A new survey has shown that some Tasmanians are apprehensive about availing themselves of a prospective COVID-19 vaccine, but health practitioners remain confident that such a vaccine will be safe once approved.
The University of Tasmania's Institute for Social Change is overseeing the Tasmania Project, a research program on the impacts associated with the coronavirus.
More than 1300 Tasmanians responded to the project's latest survey, which addressed border restrictions.
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While 76 per cent of respondents said they would be vaccinated if a vaccine became available, 18 per cent said they didn't know whether they would be or not.
Launceston GP Jerome Muir-Wilson said he could understand why some people were hesitant about getting vaccinated against COVID-19, due to there not being enough information to "make an informed decision about [the] safety and effectiveness of [the] vaccine".
"This is because the vaccine trials are still in the early stages and [there is] not enough outcome information to share as yet," he said.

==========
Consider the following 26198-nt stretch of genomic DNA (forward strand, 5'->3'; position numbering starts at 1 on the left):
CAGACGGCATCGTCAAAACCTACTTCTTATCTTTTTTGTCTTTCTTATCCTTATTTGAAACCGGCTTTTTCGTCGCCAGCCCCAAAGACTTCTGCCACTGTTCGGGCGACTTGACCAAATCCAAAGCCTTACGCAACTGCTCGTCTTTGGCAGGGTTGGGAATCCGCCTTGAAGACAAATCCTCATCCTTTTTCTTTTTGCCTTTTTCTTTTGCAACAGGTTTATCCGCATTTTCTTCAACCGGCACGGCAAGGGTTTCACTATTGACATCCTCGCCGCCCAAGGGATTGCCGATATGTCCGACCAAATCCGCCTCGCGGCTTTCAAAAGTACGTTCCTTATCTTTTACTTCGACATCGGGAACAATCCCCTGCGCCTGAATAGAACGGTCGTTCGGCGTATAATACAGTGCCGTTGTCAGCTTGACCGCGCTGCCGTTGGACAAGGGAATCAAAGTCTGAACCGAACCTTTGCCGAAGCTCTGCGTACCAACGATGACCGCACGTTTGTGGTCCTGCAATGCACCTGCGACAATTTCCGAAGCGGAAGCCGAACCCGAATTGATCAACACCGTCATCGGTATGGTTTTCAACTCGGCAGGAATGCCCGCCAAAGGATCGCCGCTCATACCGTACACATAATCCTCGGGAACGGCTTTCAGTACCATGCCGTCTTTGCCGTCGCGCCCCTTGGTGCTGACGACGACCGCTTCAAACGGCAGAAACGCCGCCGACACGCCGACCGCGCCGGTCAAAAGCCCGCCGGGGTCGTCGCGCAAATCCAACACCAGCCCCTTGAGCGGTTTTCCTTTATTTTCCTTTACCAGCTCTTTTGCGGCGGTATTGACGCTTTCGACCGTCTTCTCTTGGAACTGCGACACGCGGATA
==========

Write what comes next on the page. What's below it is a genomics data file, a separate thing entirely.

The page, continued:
"There are high standards of vaccine safety and reporting in Australia.
"I'm confident when approved and available in Australia the vaccine will be safe and I will personally have one."
Dr Muir-Wilson said a vaccine loomed as "the safest way" of returning to a "pre-COVID way of life".
"The only other less palatable option, looking at history, is for the population to be exposed and develop some level of natural immunity," he said. "The natural approach would likely lead to lots of deaths and disability for years to come."
Health Minister Sarah Courtney said she believed Tasmanians would do the right thing when a vaccine finally becomes available.
"I think Tasmanians have clearly indicated through their action this year that they're very supportive of making sure that they do the right thing with regards to COVID," she said.
"I have confidence that Tasmanians, with our high take-up of other vaccines, would make sure that they take all steps to keep their communities safe."
Federal Health Minister Greg Hunt said last month that he was increasingly hopeful that vaccines could be available to Australians in the first half of 2021 with some potentially even being available as early as the first quarter of the year.
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